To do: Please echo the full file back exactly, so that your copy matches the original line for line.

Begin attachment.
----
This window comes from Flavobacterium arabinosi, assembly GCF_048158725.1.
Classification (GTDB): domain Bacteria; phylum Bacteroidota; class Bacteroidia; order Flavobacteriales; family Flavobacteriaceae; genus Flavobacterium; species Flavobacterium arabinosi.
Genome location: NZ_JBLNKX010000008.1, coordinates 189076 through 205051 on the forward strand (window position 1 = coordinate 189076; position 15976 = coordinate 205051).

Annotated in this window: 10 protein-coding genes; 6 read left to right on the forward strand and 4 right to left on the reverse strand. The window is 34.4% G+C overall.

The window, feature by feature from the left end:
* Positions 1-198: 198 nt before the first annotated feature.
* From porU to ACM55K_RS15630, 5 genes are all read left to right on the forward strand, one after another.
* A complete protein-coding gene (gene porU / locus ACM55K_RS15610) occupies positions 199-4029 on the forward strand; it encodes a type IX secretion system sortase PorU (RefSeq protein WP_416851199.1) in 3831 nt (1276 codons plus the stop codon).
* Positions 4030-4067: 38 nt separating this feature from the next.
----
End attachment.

This window comes from Flavobacterium arabinosi, assembly GCF_048158725.1.
Classification (GTDB): domain Bacteria; phylum Bacteroidota; class Bacteroidia; order Flavobacteriales; family Flavobacteriaceae; genus Flavobacterium; species Flavobacterium arabinosi.
Genome location: NZ_JBLNKX010000008.1, coordinates 189076 through 205051 on the forward strand (window position 1 = coordinate 189076; position 15976 = coordinate 205051).

Annotated in this window: 10 protein-coding genes; 6 read left to right on the forward strand and 4 right to left on the reverse strand. The window is 34.4% G+C overall.

The window, feature by feature from the left end:
* Positions 1-198: 198 nt before the first annotated feature.
* From porU to ACM55K_RS15630, 5 genes are all read left to right on the forward strand, one after another.
* A complete protein-coding gene (gene porU / locus ACM55K_RS15610) occupies positions 199-4029 on the forward strand; it encodes a type IX secretion system sortase PorU (RefSeq protein WP_416851199.1) in 3831 nt (1276 codons plus the stop codon).
* Positions 4030-4067: 38 nt separating this feature from the next.